The U.S. Department of the Interior (DOI) has signed off on a wind farm mostly on federal lands east of San Diego.
The Ocotillo Wind Energy Facility in Southern California gained approval of its Environmental Impact Statement from Secretary of the Interior Ken Salazar under the “fast track” approvals the federal government has refined over the past three years to expedite renewable energy projects on vast tracts of land, primarily in the West.
The Record of Decision (ROD) filed by the DOI and Bureau of Land Management (BLM) on May 11 grants a right-of-way to San Francisco-based Pattern Energy Group LP to access more than 10,000 acres to build a wind project that is expected to generate 315 MW.
The BLM said its review eliminated more than 2,300 acres from the original project footprint and reduced the number of turbines from 155 to 122 to accommodate Native American tribes’ objections that it impinged on burial grounds and other cultural resources.
The California Public Utilities Commission (CPUC) in January approved a 20-year power purchase agreement (PPA) with San Diego Gas & Electric, a subsidiary of Sempra Energy (NYSE: SRE) for the project. Pattern plans to begin construction soon year and begin generating power by the end of 2012 It will connect to the Sunrise Powerlink transmission line SDG&E is building through the BLM-managed desert.
Pattern said it worked with the BLM and related agencies for three years required to obtain the necessary permits and rights of way on BLM land.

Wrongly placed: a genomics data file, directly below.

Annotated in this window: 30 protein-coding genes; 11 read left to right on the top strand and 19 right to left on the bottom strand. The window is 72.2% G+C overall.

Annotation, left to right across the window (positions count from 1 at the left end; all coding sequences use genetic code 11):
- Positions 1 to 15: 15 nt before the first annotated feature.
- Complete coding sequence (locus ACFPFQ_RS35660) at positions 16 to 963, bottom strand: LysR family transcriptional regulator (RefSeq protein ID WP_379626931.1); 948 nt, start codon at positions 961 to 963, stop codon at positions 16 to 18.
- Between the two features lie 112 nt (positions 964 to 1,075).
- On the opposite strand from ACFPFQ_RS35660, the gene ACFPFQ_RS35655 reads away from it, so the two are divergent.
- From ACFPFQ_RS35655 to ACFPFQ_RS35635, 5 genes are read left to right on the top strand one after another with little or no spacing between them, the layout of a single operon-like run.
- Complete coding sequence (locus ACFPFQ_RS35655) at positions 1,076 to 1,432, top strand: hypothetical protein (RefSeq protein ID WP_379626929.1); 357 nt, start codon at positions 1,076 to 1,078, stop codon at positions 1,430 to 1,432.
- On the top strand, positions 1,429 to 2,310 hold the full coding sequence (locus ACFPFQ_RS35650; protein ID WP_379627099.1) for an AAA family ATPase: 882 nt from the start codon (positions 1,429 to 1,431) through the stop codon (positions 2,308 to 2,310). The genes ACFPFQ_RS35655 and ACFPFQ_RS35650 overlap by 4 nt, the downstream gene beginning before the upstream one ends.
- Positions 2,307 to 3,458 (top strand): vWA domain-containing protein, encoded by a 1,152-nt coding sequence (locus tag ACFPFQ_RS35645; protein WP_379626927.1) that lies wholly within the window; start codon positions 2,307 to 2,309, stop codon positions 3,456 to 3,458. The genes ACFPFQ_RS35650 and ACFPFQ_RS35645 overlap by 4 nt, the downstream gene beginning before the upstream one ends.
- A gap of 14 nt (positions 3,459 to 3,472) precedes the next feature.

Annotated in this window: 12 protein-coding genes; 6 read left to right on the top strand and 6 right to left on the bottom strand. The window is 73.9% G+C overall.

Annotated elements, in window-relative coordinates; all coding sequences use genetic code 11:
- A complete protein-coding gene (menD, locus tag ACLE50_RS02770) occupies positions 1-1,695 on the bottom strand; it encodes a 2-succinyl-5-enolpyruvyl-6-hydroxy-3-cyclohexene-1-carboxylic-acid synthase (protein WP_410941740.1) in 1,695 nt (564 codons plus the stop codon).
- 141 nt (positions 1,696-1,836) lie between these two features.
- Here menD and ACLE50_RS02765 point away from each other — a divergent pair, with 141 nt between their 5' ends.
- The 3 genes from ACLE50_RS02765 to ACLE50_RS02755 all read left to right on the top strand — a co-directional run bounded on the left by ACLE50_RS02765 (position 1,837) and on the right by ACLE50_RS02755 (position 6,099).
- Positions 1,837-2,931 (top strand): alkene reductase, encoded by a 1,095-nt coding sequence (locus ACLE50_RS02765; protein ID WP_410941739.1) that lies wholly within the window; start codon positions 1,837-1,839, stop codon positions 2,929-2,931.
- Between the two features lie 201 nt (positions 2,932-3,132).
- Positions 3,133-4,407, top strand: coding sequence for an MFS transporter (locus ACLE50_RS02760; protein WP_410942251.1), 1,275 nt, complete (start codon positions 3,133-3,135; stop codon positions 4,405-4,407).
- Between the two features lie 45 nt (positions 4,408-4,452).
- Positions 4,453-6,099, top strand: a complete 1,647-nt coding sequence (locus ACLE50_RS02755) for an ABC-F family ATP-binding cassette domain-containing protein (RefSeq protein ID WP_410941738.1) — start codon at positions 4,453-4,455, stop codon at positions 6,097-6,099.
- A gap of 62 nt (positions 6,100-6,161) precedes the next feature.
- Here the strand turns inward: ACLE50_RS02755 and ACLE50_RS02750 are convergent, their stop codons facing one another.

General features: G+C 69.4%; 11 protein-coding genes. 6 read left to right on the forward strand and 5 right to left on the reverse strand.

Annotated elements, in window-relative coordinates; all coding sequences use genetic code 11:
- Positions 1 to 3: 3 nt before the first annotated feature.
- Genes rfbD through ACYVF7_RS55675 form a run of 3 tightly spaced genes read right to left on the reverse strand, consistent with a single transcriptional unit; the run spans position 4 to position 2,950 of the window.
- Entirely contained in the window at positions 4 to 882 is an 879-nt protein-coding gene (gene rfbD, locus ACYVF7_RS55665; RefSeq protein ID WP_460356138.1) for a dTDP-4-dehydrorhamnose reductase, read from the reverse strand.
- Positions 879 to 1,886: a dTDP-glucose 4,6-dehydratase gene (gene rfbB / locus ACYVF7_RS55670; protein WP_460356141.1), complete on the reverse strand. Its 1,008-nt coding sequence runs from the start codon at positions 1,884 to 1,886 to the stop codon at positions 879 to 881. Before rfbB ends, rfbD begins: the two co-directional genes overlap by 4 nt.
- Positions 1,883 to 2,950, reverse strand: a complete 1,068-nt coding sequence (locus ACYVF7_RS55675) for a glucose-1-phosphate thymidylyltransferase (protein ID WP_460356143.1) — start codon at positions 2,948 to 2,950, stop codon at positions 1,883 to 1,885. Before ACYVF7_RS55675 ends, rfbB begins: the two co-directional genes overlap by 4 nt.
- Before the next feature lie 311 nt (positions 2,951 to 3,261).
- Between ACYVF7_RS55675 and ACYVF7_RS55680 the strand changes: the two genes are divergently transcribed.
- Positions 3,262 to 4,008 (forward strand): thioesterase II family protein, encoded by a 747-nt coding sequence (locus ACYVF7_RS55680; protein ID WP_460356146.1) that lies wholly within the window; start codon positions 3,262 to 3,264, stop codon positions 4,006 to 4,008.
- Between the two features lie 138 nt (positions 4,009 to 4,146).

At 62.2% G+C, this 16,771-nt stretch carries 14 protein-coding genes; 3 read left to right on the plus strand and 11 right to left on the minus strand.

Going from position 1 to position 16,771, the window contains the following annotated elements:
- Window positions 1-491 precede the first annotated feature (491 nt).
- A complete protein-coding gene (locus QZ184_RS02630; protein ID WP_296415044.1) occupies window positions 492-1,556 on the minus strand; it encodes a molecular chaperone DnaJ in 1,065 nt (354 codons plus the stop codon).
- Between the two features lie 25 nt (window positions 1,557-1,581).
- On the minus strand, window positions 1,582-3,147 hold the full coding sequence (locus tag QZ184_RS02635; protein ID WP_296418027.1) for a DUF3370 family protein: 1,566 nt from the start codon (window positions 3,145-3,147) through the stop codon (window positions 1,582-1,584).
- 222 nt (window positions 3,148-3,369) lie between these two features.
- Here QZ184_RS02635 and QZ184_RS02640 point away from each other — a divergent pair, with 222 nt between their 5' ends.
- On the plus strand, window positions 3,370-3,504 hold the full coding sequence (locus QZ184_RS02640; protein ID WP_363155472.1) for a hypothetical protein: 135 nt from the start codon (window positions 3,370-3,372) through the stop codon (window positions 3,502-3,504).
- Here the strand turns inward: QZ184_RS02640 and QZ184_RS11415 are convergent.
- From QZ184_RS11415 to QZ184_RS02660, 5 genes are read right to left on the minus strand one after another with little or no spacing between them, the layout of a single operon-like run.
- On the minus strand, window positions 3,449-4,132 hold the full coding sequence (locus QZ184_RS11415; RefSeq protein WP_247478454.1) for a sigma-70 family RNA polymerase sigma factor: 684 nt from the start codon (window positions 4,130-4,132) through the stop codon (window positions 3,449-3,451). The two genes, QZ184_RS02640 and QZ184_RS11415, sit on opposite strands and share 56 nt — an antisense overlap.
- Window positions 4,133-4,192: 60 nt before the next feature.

While the Obama administration, some states and the renewable energy industry has worked together to streamline the permitting process on such projects, not all are pleased.
A coalition of environmental leaders, tribal representatives, off-road vehicle users, writers/artists, hunters, outdoor enthusiasts, community residents and legal spokespersons have called for a moratorium on “fast tracking” massive energy projects on federal public lands.
“This industrial wind project is symbolic of what’s wrong with the current federal fast-tracking process,” Terry Weiner, Imperial County Projects Coordinator for the Desert Protective Council, said of the OWEF. Imperial County’s Planning Commission and Board of Supervisors also approved construction at the end of April of portions not on federal lands.
“Industrialization of the 20 square miles of desert for the OWEF will cause irreparable impacts to fragile natural and Native American cultural resources, to the adjacent Anza-Borrego Desert State Park, to Ocotillo’s community character, quality of life and public health,” the group said.